The Federal Reserve decided to hold its key short-term rate steady yesterday, saying economic growth had weakened, propelled by a "substantial" slowdown in the housing market. But it added that "some" inflationary risks remained.
At its final session for 2006, the policy-setting Federal Open Market Committee under the Fed chairman Ben Bernanke, the central bank announced the fed funds rate would remain at 5.25 per cent - where it has been held since August - after 17 successive quarter-point increases.
Nor did the Fed give much clue as to its intentions in the closely perused statement accompanying the decision, almost identical to that of the previous meeting.
Even the voting breakdown was identical. Once again, the sole dissenter was Jeffrey Lacker, the president of the Richmond Federal Reserve Bank, who believes a rate increase is required to keep inflation in check.
"The committee judges that some inflation risks remain," the FOMC said, adding that whether a further increase was required, and how large it should be, would depend on future developments in the economy.
Nonetheless, the Dow rose immediately after the announcement, reflecting the market's snap judgement that the Fed was now less likely to push up rates - and more likely to nudge them lower - as a result of the cooling economy, and an easing in headline inflation, after the steady fall in oil prices. Even so, "the Fed probably won't lower rates until late in the first quarter, maybe early in the second quarter of 2007," Bill Gross, the head of the PIMCO investment group, said.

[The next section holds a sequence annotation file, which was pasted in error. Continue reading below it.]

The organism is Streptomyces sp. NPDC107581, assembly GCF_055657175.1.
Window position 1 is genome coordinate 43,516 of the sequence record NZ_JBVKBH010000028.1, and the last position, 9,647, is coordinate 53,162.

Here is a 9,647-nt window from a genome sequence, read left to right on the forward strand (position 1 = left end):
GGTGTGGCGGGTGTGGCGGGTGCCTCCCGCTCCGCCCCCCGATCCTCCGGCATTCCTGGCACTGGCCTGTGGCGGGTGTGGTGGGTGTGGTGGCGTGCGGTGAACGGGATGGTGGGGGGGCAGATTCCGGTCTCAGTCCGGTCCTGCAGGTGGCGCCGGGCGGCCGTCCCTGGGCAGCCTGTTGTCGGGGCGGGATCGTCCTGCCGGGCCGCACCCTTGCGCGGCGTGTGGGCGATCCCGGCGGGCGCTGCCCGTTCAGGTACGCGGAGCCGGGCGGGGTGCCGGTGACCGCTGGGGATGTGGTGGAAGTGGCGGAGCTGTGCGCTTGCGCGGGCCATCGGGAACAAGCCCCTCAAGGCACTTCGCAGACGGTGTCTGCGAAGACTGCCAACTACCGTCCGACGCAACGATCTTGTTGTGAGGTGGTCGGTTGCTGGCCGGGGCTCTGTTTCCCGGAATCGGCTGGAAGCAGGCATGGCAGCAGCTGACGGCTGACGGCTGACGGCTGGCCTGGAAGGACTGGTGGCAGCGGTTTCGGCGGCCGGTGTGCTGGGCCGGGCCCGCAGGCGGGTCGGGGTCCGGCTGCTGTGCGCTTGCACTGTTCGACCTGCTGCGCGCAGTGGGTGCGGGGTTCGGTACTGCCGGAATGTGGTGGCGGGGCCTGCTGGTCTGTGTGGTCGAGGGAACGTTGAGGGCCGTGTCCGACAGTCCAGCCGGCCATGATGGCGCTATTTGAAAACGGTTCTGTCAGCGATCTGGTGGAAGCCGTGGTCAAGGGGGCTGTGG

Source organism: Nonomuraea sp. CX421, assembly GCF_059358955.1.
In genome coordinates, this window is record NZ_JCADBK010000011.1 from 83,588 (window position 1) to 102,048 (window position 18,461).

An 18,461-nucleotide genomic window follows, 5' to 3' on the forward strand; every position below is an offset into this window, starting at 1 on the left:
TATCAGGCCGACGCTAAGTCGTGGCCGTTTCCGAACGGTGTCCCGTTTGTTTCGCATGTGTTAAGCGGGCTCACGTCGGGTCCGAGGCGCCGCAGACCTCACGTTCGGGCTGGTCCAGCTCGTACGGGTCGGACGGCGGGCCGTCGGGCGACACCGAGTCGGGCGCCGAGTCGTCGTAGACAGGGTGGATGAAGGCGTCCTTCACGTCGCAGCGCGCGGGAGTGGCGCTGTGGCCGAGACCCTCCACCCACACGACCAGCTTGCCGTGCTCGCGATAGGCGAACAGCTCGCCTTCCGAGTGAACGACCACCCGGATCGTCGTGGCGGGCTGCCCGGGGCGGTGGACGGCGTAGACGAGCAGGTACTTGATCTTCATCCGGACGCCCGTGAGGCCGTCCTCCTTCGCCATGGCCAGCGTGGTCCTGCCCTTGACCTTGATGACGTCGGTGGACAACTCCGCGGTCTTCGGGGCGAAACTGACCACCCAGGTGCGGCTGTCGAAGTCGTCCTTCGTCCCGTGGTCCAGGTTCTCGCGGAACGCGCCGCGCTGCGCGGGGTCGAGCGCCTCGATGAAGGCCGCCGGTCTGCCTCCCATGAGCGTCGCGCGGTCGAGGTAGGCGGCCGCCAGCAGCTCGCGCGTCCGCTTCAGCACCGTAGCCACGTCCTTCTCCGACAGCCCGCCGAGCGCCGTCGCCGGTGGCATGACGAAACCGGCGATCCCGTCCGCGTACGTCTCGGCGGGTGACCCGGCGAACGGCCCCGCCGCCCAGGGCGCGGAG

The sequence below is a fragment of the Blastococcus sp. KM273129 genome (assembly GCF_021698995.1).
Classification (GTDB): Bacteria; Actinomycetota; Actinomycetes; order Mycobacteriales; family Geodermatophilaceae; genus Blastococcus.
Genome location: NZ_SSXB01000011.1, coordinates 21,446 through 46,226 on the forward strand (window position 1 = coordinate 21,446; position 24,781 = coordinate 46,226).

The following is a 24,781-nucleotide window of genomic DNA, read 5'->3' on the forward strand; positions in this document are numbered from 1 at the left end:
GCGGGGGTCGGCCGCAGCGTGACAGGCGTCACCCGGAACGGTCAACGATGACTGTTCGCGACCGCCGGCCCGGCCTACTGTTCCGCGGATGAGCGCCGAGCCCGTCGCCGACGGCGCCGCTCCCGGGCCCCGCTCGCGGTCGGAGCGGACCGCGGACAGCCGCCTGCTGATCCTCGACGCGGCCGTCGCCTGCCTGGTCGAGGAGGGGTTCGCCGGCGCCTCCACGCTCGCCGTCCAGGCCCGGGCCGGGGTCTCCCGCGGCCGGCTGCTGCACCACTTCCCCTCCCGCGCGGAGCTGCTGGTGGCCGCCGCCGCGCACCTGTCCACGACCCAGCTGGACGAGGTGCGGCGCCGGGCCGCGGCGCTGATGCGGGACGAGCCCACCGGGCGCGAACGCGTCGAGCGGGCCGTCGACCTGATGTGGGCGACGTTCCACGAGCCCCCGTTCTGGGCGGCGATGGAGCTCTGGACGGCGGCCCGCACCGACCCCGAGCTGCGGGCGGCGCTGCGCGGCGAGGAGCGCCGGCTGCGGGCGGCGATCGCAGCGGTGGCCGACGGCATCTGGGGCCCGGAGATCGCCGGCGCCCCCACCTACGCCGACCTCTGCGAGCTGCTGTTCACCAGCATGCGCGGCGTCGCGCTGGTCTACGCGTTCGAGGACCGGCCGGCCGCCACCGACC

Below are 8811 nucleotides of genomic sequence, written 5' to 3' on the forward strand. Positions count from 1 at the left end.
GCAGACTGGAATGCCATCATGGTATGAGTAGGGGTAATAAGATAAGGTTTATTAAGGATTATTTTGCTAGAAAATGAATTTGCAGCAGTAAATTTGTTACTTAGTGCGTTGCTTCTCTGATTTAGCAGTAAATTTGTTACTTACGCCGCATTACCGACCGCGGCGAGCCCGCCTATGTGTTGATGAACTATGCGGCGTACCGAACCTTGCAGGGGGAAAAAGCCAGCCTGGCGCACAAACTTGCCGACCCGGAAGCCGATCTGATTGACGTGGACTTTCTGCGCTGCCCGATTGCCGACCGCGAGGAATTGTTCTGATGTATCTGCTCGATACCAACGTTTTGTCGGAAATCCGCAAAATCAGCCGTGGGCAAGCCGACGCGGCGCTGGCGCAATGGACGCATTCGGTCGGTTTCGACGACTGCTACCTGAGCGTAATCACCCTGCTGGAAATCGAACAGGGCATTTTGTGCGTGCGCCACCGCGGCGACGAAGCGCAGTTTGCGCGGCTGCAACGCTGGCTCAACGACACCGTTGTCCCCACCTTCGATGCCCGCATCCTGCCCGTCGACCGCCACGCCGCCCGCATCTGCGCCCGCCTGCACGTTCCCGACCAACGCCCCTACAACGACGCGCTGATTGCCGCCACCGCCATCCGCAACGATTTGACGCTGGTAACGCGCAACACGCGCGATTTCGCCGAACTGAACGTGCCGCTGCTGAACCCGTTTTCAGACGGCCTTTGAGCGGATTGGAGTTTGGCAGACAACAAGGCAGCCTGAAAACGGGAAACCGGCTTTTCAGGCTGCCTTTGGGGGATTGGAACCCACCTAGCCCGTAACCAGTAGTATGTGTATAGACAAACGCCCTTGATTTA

The Fed's decision to hold rates steady may have been influenced by news of a fall in the country's trade deficit in October to $59bn (£30bn), 8 per cent less than in September, and the largest month-on-month decline in more than five years.
The Commerce Department's figures show the deficit could still hit $800bn this year. But the October returns suggest that declining oil prices and the falling dollar - making US exports cheaper - are starting to kick in.
However, the politically sensitive deficit with China climbed to $24.4bn from $23bn in September, ensuring the total bilateral deficit for 2006 is $200bn - most of which, if past practice is any guide, Beijing will reinvest in US securities, thus holding down the exchange rate of the yuan.
Despite the dollar's weakness, the authorities have permitted the Chinese currency to rise by only 3 per cent against the dollar over the past 17 months, far less than the euro and sterling.Reuse content